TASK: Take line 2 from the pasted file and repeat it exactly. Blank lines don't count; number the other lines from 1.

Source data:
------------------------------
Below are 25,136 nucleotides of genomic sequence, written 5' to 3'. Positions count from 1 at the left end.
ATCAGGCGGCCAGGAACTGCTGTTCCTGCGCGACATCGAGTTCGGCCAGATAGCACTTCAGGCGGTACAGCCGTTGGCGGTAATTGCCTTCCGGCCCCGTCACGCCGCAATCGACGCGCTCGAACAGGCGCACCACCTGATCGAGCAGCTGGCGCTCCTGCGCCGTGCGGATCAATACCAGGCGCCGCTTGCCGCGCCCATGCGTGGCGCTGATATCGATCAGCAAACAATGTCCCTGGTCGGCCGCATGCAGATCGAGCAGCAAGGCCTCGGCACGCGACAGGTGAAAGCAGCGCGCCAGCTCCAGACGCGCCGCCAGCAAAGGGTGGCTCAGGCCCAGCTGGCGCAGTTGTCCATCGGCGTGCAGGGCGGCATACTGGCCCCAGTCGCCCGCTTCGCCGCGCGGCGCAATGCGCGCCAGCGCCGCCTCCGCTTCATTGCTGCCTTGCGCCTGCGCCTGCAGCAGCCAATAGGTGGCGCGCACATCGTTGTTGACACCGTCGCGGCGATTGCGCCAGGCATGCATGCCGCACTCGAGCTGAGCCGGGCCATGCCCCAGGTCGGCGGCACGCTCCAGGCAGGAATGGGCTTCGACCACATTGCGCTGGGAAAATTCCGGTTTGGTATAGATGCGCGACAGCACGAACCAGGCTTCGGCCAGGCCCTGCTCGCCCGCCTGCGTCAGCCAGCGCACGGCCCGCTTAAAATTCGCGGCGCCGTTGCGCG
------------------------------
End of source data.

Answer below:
ATCAGGCGGCCAGGAACTGCTGTTCCTGCGCGACATCGAGTTCGGCCAGATAGCACTTCAGGCGGTACAGCCGTTGGCGGTAATTGCCTTCCGGCCCCGTCACGCCGCAATCGACGCGCTCGAACAGGCGCACCACCTGATCGAGCAGCTGGCGCTCCTGCGCCGTGCGGATCAATACCAGGCGCCGCTTGCCGCGCCCATGCGTGGCGCTGATATCGATCAGCAAACAATGTCCCTGGTCGGCCGCATGCAGATCGAGCAGCAAGGCCTCGGCACGCGACAGGTGAAAGCAGCGCGCCAGCTCCAGACGCGCCGCCAGCAAAGGGTGGCTCAGGCCCAGCTGGCGCAGTTGTCCATCGGCGTGCAGGGCGGCATACTGGCCCCAGTCGCCCGCTTCGCCGCGCGGCGCAATGCGCGCCAGCGCCGCCTCCGCTTCATTGCTGCCTTGCGCCTGCGCCTGCAGCAGCCAATAGGTGGCGCGCACATCGTTGTTGACACCGTCGCGGCGATTGCGCCAGGCATGCATGCCGCACTCGAGCTGAGCCGGGCCATGCCCCAGGTCGGCGGCACGCTCCAGGCAGGAATGGGCTTCGACCACATTGCGCTGGGAAAATTCCGGTTTGGTATAGATGCGCGACAGCACGAACCAGGCTTCGGCCAGGCCCTGCTCGCCCGCCTGCGTCAGCCAGCGCACGGCCCGCTTAAAATTCGCGGCGCCGTTGCGCG